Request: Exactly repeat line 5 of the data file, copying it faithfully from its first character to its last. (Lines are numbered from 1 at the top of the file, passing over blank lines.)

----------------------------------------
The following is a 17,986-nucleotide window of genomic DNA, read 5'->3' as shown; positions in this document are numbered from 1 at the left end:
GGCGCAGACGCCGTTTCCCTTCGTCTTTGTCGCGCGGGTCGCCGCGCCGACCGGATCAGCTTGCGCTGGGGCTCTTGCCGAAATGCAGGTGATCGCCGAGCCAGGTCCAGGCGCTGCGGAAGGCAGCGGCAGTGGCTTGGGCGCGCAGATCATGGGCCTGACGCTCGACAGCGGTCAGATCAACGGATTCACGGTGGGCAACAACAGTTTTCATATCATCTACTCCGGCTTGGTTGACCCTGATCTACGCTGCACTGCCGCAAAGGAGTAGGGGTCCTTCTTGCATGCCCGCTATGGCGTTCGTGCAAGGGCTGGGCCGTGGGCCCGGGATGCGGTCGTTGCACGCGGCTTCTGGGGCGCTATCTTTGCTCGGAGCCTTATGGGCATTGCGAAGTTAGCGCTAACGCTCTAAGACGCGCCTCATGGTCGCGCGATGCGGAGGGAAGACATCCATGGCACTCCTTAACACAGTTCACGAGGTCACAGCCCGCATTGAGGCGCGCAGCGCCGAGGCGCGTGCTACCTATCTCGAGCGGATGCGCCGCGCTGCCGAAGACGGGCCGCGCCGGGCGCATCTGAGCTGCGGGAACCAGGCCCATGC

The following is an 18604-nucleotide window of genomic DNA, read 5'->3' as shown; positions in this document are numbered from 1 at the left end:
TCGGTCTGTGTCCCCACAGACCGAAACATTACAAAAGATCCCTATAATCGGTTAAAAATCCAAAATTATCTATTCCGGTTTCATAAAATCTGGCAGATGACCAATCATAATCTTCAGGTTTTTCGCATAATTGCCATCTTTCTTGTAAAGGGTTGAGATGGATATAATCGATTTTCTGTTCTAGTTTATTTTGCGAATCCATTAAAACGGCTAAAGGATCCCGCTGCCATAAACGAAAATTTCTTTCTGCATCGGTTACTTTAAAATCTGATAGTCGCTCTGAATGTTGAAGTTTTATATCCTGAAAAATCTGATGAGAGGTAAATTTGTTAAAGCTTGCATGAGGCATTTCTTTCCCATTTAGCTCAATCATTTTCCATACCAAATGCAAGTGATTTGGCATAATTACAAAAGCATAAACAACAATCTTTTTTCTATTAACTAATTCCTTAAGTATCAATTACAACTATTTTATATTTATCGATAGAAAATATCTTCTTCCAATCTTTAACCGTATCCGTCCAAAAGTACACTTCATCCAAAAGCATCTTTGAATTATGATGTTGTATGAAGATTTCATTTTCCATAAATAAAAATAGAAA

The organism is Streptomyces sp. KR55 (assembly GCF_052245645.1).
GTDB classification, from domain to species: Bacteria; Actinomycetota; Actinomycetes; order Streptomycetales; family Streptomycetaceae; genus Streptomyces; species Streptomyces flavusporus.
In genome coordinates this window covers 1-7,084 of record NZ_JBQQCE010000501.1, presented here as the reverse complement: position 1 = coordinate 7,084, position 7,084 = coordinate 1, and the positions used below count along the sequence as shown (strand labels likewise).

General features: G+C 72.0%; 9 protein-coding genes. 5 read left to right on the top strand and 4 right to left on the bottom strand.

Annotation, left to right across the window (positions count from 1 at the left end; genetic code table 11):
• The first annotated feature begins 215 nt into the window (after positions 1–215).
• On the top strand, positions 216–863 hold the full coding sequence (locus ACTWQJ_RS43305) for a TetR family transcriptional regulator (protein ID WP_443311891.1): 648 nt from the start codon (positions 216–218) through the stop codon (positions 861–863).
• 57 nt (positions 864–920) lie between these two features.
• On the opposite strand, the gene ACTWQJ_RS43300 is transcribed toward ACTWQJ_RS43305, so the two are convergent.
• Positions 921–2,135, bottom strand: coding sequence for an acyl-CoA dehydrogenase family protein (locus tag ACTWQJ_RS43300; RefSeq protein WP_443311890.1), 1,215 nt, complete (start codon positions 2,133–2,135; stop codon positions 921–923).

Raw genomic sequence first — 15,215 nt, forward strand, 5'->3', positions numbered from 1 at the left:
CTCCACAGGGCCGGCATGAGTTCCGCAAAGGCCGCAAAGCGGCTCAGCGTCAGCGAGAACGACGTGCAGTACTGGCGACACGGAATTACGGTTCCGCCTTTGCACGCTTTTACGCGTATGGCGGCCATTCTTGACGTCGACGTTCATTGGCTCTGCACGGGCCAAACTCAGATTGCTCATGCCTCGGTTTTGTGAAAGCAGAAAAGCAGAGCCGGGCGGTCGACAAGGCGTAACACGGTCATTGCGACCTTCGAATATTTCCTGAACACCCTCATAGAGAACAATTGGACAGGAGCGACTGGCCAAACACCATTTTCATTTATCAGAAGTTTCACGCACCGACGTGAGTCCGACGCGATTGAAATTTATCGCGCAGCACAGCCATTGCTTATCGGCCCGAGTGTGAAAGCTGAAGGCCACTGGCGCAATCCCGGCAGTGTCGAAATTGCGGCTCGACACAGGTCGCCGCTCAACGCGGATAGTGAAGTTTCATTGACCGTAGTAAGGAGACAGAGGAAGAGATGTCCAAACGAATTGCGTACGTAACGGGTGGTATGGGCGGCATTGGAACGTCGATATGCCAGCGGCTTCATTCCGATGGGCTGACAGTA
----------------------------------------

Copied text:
The organism is Streptomyces sp. KR55 (assembly GCF_052245645.1).